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We will cover the following tasks in 48 minutes:
Before we get to the project, let’s try to understand why we may need to save and restore our models. Perhaps the most obvious reason is that if we want to deploy our trained models in a production setting, perhaps in a web app or mobile app, then we’d need to save the models after training them locally and then restoring them on a server. Another reason could be that you’re working on a problem which needs a really long training time - in that case you may want to save your model after training it for a while and come back later the next day, restore the model that you previously trained and just continue the training. Another reason could be that you have trained a model and now you want another developer or researcher to take a look at it, so you’d need a convenient way to send them the architecture along with the trained weights.
Importing the Data
In this task we are going to import the data that we’d be working with. Instead of downloading the data on the disk before starting the project, I decided it might be worth looking at how to download the data from a URL. Most of the times, you will have to download the data from somewhere so this could be a small little exercise towards that.
We will be working with popular Iris dataset. This dataset has 3 classes and 4 features. The dataset was created by R.A. Fisher who was a very influential statistician and it contains 3 classes of 50 instances each, where each class refers to a type of iris plant.
Creating and Normalizing a Training Set
In this task, we will create a training set - this will have the examples in NumPy array and the labels in another NumPy array. The first three columns are features and the last one is our label. You can access the NumPy arrays from data-frames by simply calling the values parameter. But before that, we should do a couple of things: 1. Shuffle the data so that the examples are not ordered in sequence as per the classes. In the dataset, by default, the first 50 examples are all for one class and the next 50 for the next class and the last 50 for the third class. So, we want to shuffle the order. 2. Next we will separate the features from labels. The last column is the label and the first four are the features. This is easy to do in pandas.
Creating the Model
In this task, we create a function that returns a model. This model is going to be fairly small and of a fixed architecture. We will use just 2 hidden layers each with only 8 hidden units. We will use the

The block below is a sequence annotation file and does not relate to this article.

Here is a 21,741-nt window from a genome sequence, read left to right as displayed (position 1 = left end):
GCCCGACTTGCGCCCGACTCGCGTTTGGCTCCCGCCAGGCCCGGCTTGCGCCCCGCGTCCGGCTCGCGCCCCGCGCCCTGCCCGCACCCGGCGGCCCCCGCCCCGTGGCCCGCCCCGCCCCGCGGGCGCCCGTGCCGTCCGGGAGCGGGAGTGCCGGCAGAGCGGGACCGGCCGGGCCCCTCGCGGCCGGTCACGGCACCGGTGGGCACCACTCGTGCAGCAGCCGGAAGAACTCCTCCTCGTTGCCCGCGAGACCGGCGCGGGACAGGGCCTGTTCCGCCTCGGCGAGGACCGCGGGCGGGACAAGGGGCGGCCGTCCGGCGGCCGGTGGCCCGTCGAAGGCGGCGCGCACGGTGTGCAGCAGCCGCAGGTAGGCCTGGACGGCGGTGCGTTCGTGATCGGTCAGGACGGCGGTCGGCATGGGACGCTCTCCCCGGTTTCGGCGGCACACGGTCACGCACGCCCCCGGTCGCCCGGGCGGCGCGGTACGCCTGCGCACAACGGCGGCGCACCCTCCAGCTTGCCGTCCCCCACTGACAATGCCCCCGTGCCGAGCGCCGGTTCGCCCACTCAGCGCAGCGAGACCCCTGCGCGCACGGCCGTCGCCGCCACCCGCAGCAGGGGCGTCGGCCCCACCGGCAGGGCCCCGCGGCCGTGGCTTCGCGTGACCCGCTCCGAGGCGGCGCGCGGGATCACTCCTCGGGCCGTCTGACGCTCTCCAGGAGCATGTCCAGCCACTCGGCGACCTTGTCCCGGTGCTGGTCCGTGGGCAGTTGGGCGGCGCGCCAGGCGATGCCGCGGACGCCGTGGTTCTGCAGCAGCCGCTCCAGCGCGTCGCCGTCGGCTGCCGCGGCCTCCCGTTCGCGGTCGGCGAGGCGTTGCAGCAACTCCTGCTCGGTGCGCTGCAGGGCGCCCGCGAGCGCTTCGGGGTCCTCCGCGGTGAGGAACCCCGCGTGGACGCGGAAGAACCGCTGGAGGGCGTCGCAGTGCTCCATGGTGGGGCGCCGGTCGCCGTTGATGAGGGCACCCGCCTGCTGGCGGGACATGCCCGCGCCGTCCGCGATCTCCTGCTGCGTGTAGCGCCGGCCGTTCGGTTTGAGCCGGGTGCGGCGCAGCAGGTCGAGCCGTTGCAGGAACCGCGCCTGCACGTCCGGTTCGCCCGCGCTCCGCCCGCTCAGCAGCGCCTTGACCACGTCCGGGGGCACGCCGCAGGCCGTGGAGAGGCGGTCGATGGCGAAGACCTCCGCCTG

relu activation function for the hidden layers and
softmax activation for the output layer to get the probability scores for the three classes.
The Model Checkpoint
Finally, we get to the part where we save our models! The first method we are looking at is using a Keras callback function called
ModelCheckpoint. This callback is used to save checkpoints during training and also at the end of the training. By default, this callback saves the model after every epoch at the file path given. But that may not be required in many cases, perhaps even most cases. So, you can pass on the argument Period and set it to whatever number of epochs need to complete before the model is saved.
Saving Only the Weights
You don’t have to save the entire model using
ModelCheckpoint. You could just save the trained weights for the checkpoints instead and that will save some space since you won’t need to save the model architecture along with the weights. For this to work when you are restoring the weights, however, you will need to instantiate a model of the same architecture first. Let’s see how to save just the weights. All we have to do is set the
save_weights only argument to
So far, we have seen how to use the
ModelCheckpoint callback to save models during training. What if you wanted to save a model after training? This is again quite straight-forward. Let’s take a look!
About the Host (Amit Yadav)
I have been writing code since 1993, when I was 11, and my first passion project started with a database management software that I wrote for a local hospital. More recently, I wrote an award winning education Chatbot for a multi-billion-revenue company. I solved a recurrent problem for my client where they wanted to make basic cyber safety and privacy education accessible for their users. This bot enabled my client to reach out to their customers with personalised and real-time education. In the last one year, I’ve continued my interest in this field by constantly learning and growing in Machine Learning, NLP and Deep Learning. I'm very excited to share my variety of experience and learnings with you with the help of Rhyme.com.